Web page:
Under the direction of A. Spencer, the British Museum resumed the excavations in the central area between 1980 and 1990. As a result, burial sites of the First Intermediate Period were uncovered north of the Ramessid Amun temple. In the northwestern sector, houses from the Third Intermediate Period and from the beginning of the 26th Dynasty were unearthed. More recently a joint Polish-Egyptian project re-excavated and restored the Ptolemaic basilica, and even more recently P. Grossman did research on a church complex from the late Roman Period for the Deutche Archaologische Institut in the southern sector.

Plan of the Temples of Thoth and Amun at Hermopolis

Population pressure has resulted in a large number of smaller excavations by the Egyptian Archaeological Service in recent years. The modern excavations face two obstacles. First, the oldest layers of the settlement and ruins are located below the water table, which is currently very high. Secondly, the excavations of the settlement hill have left behind a fragmented and irregular surface contour. Therefore, and especially underneath the modern village of el-Ashmunein and in the eastern sector, there are still parts of the city left standing, including a water tower, that date from the late Greco-Roman and early Arabian period. Elsewhere, broad areas with their more ancient layers have been completely destroyed.

During its entire history, Hermopolis was always an important administrative city and also, because of its temple of Thoth, a significant religious center. It was surrounded by fertile farmland. From the time of the New Kingdom, a wide elevated canal connected the city with the Nile, and a westerly route to Tuna el-Gebel led on to the Bahariya Oasis. The royal administrators of the District of the Hare had themselves buried in the necropolis of Sheikh Said and Deir el-Bersheh. Beginning in the New Kingdom, they were buried to the west near Tuna el-Gebel, while the mass of the population often merely sought out free spots within the city itself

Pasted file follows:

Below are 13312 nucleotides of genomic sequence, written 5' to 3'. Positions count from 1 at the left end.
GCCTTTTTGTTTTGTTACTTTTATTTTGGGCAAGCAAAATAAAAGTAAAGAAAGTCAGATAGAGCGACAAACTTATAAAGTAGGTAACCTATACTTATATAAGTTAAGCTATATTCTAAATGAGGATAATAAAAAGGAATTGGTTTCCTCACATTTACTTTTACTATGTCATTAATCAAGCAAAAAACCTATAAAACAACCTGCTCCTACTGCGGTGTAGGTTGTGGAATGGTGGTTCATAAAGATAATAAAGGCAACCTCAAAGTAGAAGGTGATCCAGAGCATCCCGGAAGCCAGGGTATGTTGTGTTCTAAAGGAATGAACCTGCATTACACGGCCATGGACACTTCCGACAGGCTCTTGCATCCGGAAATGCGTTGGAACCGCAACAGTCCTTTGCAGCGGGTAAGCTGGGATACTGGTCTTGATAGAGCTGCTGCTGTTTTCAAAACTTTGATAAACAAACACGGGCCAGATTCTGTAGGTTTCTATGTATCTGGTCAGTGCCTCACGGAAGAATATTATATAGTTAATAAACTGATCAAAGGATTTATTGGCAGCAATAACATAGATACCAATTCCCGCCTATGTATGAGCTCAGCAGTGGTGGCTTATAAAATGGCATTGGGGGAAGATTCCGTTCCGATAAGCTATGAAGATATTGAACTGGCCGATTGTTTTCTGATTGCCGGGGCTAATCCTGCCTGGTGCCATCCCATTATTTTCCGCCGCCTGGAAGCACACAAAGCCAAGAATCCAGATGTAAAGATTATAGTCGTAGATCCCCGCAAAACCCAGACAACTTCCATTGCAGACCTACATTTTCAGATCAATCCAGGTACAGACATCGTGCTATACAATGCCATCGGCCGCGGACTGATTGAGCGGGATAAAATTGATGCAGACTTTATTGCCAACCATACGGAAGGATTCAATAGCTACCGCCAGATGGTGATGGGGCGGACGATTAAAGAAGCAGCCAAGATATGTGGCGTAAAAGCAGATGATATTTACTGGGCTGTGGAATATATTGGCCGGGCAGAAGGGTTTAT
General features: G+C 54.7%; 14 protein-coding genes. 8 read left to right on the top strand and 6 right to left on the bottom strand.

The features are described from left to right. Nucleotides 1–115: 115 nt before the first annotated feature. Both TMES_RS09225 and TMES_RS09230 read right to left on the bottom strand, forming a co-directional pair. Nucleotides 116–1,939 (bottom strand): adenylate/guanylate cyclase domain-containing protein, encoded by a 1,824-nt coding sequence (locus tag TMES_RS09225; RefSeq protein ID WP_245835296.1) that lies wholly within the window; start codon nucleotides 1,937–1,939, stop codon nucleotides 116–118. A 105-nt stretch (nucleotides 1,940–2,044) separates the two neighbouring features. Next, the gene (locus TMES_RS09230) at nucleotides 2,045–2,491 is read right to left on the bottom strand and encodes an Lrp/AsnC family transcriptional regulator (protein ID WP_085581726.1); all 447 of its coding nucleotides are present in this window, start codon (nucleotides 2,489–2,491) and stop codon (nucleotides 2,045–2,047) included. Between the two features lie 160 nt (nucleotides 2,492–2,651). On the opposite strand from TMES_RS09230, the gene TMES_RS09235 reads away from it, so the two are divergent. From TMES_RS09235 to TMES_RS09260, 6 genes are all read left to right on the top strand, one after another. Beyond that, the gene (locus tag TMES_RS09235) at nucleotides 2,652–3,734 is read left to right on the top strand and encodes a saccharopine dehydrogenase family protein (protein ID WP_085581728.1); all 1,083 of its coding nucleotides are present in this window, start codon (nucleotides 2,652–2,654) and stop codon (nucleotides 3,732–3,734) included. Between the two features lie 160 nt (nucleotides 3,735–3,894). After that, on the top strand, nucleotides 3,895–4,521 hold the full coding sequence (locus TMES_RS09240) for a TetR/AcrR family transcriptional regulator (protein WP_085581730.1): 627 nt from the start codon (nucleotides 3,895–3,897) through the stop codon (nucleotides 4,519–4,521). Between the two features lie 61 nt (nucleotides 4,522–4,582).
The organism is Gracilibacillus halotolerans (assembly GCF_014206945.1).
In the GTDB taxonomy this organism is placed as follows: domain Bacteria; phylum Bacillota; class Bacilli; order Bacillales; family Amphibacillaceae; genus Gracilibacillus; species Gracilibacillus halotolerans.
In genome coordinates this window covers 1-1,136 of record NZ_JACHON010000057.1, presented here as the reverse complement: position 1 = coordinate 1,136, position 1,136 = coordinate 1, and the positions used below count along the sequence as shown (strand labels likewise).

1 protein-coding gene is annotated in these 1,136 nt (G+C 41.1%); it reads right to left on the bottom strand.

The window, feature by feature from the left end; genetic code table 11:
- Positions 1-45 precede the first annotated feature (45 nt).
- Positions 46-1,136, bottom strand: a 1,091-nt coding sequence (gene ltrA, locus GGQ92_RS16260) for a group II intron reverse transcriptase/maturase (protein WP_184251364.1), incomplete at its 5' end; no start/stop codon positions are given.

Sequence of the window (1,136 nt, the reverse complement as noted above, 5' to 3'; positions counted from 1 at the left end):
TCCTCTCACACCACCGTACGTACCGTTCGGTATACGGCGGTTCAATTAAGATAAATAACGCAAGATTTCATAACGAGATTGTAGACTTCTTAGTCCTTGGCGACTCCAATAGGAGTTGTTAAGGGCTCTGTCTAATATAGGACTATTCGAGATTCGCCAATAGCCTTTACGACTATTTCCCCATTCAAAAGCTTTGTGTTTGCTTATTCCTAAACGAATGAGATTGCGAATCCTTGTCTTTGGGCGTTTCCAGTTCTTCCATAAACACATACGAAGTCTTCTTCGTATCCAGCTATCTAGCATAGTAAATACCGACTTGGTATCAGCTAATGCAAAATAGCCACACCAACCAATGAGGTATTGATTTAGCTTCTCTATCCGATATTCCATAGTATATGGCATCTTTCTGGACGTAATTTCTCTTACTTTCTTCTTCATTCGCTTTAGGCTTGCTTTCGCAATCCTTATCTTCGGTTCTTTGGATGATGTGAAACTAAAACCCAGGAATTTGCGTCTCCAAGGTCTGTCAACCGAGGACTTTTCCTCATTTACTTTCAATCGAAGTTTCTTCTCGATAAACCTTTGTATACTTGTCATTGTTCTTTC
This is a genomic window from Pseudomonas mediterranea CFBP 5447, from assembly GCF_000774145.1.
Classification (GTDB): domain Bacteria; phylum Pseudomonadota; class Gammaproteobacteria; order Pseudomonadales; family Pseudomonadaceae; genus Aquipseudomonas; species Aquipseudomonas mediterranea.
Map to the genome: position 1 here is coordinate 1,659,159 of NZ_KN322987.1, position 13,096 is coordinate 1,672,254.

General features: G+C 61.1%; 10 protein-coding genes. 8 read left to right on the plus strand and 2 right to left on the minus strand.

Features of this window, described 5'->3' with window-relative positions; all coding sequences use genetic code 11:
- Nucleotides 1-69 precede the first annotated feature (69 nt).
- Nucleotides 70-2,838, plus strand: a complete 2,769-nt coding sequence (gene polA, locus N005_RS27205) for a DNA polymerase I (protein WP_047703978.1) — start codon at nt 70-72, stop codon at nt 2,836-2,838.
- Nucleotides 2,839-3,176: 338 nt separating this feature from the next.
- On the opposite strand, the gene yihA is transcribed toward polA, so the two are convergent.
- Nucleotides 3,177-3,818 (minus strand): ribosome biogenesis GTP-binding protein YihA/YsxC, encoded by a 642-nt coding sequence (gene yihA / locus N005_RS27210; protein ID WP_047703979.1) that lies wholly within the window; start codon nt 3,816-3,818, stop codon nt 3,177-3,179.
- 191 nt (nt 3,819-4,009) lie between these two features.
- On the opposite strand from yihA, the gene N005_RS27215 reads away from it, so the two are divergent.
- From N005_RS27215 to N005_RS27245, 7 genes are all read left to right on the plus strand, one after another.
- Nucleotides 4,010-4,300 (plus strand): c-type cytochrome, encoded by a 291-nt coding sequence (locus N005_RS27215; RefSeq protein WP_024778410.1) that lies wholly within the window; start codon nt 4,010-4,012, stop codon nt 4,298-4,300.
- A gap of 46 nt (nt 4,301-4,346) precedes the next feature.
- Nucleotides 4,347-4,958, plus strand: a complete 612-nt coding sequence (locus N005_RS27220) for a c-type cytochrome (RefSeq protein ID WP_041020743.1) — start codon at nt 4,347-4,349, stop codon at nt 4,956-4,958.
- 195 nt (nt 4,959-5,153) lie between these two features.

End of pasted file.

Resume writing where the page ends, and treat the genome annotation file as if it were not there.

The nomarch (governor) of Hermopolis, who was often also the high priest and thus controlled the temple of Thoth, must certainly have played a decisive role in the unification of the kingdom of Thebes under Montuhotep I, and again later during the unrest that occurred when Amenemhet I was removed from the throne. For a long time, the nomarch was probably able to enjoy a largely independent status. Under his control were the calcite (Egyptian alabaster) mining areas in the east, which were important to the pharaoh from the time of the Old Kingdom, particularly the quarry at Hatnub.

From the Middle Kingdom, a structure from the temple of Amun dated to Amenemhet II has been preserved. As early as the end of the Middle Kingdom, after the breakup of the districts of the Old Kingdom, Hermopolis, together with the northern fortification and temple cities of Herwer and Neferusi, was the center of a larger territory characterized largely by farming, which extended from Tuna el-Gebel in the north to Gebel Abu el-Foda to the north of Asyut. At that time, officially, Hermopolis was in the region of Neferusi.

The legs of a colossal Statue of Ramesses II at Hermopolis